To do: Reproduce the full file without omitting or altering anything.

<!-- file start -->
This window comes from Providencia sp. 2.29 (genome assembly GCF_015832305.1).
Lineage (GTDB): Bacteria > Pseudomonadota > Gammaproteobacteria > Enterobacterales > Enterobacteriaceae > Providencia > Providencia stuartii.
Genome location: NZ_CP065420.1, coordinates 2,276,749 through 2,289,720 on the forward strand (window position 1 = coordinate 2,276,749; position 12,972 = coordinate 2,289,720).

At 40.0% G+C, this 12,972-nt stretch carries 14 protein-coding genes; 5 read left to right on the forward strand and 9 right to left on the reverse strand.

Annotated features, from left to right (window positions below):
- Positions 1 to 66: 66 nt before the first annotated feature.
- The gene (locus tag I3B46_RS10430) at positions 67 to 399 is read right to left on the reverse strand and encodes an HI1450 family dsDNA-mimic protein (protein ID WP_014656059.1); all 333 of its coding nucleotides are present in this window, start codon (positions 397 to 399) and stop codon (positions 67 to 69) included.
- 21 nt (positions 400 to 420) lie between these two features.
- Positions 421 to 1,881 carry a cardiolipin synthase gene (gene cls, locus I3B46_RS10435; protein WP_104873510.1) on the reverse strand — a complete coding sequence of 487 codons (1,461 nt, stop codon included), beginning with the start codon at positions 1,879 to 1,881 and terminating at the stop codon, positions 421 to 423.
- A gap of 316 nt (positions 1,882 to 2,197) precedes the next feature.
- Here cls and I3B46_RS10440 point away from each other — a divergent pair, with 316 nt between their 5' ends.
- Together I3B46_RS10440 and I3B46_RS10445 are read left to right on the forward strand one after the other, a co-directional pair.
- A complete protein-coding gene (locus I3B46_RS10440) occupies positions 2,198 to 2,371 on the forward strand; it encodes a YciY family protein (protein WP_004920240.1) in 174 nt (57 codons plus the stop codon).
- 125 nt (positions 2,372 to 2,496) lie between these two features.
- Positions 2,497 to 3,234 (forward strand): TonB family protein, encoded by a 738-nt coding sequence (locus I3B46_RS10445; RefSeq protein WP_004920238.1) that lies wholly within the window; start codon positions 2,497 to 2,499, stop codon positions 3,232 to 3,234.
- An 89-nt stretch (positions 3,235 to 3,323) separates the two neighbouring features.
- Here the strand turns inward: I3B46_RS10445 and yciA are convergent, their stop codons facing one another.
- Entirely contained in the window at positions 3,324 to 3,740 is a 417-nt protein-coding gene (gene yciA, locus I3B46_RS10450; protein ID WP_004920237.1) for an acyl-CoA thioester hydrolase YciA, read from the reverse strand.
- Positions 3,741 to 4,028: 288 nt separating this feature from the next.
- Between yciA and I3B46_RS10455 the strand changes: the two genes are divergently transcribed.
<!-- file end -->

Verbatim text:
This window comes from Providencia sp. 2.29 (genome assembly GCF_015832305.1).
Lineage (GTDB): Bacteria > Pseudomonadota > Gammaproteobacteria > Enterobacterales > Enterobacteriaceae > Providencia > Providencia stuartii.
Genome location: NZ_CP065420.1, coordinates 2,276,749 through 2,289,720 on the forward strand (window position 1 = coordinate 2,276,749; position 12,972 = coordinate 2,289,720).

At 40.0% G+C, this 12,972-nt stretch carries 14 protein-coding genes; 5 read left to right on the forward strand and 9 right to left on the reverse strand.

Annotated features, from left to right (window positions below):
- Positions 1 to 66: 66 nt before the first annotated feature.
- The gene (locus tag I3B46_RS10430) at positions 67 to 399 is read right to left on the reverse strand and encodes an HI1450 family dsDNA-mimic protein (protein ID WP_014656059.1); all 333 of its coding nucleotides are present in this window, start codon (positions 397 to 399) and stop codon (positions 67 to 69) included.
- 21 nt (positions 400 to 420) lie between these two features.
- Positions 421 to 1,881 carry a cardiolipin synthase gene (gene cls, locus I3B46_RS10435; protein WP_104873510.1) on the reverse strand — a complete coding sequence of 487 codons (1,461 nt, stop codon included), beginning with the start codon at positions 1,879 to 1,881 and terminating at the stop codon, positions 421 to 423.
- A gap of 316 nt (positions 1,882 to 2,197) precedes the next feature.
- Here cls and I3B46_RS10440 point away from each other — a divergent pair, with 316 nt between their 5' ends.
- Together I3B46_RS10440 and I3B46_RS10445 are read left to right on the forward strand one after the other, a co-directional pair.
- A complete protein-coding gene (locus I3B46_RS10440) occupies positions 2,198 to 2,371 on the forward strand; it encodes a YciY family protein (protein WP_004920240.1) in 174 nt (57 codons plus the stop codon).
- 125 nt (positions 2,372 to 2,496) lie between these two features.
- Positions 2,497 to 3,234 (forward strand): TonB family protein, encoded by a 738-nt coding sequence (locus I3B46_RS10445; RefSeq protein WP_004920238.1) that lies wholly within the window; start codon positions 2,497 to 2,499, stop codon positions 3,232 to 3,234.
- An 89-nt stretch (positions 3,235 to 3,323) separates the two neighbouring features.
- Here the strand turns inward: I3B46_RS10445 and yciA are convergent, their stop codons facing one another.
- Entirely contained in the window at positions 3,324 to 3,740 is a 417-nt protein-coding gene (gene yciA, locus I3B46_RS10450; protein ID WP_004920237.1) for an acyl-CoA thioester hydrolase YciA, read from the reverse strand.
- Positions 3,741 to 4,028: 288 nt separating this feature from the next.
- Between yciA and I3B46_RS10455 the strand changes: the two genes are divergently transcribed.